2nd Quarter 2015 IN THIS ISSUE

Member Spotlight............................ 2
Legislative Update........................... 6
By the Numbers............................... 7
Serving all of MD since 1955
Upcoming Events............................. 8
2nd Quarter 2015
ood day and grab a pencil.
I’m giving you a pop quiz on
the 2014 National Electrical
If used for single-pole, 3-way or
4-switch loops, the re-identified,
white conductor can be used for
supply to the switches but not
as a return conductor from the
switch to the outlet.
q True
q False
Foyers with an area greater
than 60 square feet must
have a receptacle located
in each wall space three
feet or more in width
that is uninterrupted by
doorways, windows next
to doors that extend
to the floor, or similar
openings. That is per:
(a) 210.61
(b) 215.2 A 3
(c) 210.52 I
(d) 210.52 G 3
An in-sink waste
disposer can be cordand-plug connected
but the cord shall not
be less than 18 inches
nor more than:
(a) 30 in
(b) 36 in
(c) 44 in
(d) 48 inches
Like all of you, I struggle
to keep up with the enormous
and ever-changing details
of the NEC. More than 800
pages long, the code is a great
example of my favorite saying
by my father: Any time you
open a book and it begins with
definitions, you know you’re
in trouble.
Taking a single, code-update
class every three years was never
enough to drill essential details
into my brain. A slide would flash
up on the screen with information
relevant to my work. Before I
could scribble down the details,
however, the instructor would
move on to another relevant slide
... and another and another.
A friend and I opted instead
to periodically take master-prep
classes, even though we both
had our master licenses. The
30-hour curriculum gave detailed
information about the NEC and
gave us an opportunity to compete
with each other on who got the
most right answers on the test.
Today, the Electric League of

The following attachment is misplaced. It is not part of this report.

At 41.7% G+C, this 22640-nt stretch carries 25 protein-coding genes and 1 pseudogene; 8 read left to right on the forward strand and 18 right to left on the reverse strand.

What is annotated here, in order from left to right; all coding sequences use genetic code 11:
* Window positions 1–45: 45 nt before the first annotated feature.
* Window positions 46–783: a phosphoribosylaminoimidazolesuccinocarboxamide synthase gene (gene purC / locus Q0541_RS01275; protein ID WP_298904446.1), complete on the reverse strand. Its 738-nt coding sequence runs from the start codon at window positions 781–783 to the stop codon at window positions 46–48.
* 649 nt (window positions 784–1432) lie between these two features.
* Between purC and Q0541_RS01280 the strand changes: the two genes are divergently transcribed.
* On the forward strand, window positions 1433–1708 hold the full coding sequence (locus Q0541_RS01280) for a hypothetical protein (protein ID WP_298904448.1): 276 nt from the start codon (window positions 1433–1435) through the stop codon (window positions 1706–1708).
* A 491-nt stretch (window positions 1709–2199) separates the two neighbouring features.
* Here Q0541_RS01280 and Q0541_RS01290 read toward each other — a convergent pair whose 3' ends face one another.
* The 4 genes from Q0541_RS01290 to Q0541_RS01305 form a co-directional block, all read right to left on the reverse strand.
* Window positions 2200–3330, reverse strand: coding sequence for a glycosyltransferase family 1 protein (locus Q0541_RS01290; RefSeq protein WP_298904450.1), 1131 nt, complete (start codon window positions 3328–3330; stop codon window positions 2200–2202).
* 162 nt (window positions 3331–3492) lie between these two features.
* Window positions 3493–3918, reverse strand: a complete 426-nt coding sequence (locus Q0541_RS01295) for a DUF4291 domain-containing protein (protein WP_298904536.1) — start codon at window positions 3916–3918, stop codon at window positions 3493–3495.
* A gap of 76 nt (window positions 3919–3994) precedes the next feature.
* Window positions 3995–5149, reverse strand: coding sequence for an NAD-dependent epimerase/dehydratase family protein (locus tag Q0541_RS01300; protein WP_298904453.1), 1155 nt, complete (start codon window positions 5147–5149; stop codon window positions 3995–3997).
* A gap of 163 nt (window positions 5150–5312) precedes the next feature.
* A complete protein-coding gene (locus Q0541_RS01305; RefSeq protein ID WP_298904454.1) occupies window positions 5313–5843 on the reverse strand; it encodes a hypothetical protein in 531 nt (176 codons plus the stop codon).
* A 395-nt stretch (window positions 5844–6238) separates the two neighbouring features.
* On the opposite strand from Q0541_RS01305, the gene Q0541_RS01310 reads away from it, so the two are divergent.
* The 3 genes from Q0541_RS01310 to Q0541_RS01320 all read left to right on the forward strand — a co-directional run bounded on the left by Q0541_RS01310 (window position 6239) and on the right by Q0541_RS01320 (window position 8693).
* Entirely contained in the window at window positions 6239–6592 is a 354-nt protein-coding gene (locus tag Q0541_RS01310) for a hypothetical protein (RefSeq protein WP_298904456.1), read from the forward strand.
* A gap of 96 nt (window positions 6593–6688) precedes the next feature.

Maryland provides members
with another way to keep up on
the NEC. We offer one online
course that enables members to
thoroughly absorb information
at their own pace and their own
However you choose to continue
your NEC education, be diligent
about it. It’s better to learn in the
classroom than through code
violations on the job.
Have a great, Maryland summer
and stay tuned for great ELM
activities in the fall, including our
Annual Bull Roast on Nov. 7.
John R. Woodall
Answers to quiz questions: 1: True 2: (c) 210.52 I 3: B
Electric League of Maryland News & Notes - 2nd Quarter 2015
New technologies and the personal touch:
Joe Rhodes’ 47-year electrical career
s a novice salesman for
Milwaukee Tools, Joe
Rhodes found himself
hustling to learn two
things – the roster of tools and
products used in the electrical
industry, and details of a growing list
of children’s birthdays.
“Milwaukee was an excellent
company for training young
salesmen,” he said.
Rhodes was still a student at the
University of Baltimore, earning a
degree in business administration,
when he developed an unexpected
interest in the electrical industry. He
had met an industry salesman who
was doing well and specializing in an
interesting field. So upon graduation,
Rhodes met with a head hunter and
landed a position at Milwaukee.
“I learned a lot from them and
moved forward based on those skills,”
said Rhodes, who joined the Electric
League of Maryland in 1978 and
served two years as president.
One key skill was relationship
“One thing I really learned was
to call not only on the purchasing
agent or the president of a company,
but also get to know the guys in the
warehouse,” Rhodes said. “In the
electrical industry, a lot of guys start
in the warehouse but then move
out to the counter then inside sales,
management or outside sales.”
Rhodes did more than learn the
names of warehouse staff. During
conversations, he learned about their
families, made note of kids’ birthdays
and made a point of returning at
appropriate months with presents.
Now as Rhodes prepares to retire
this fall, he said the thing he will
miss the most is all those personal
provided essential, high-quality
training and presented a wealth
of opportunities to network with
individuals throughout the industry,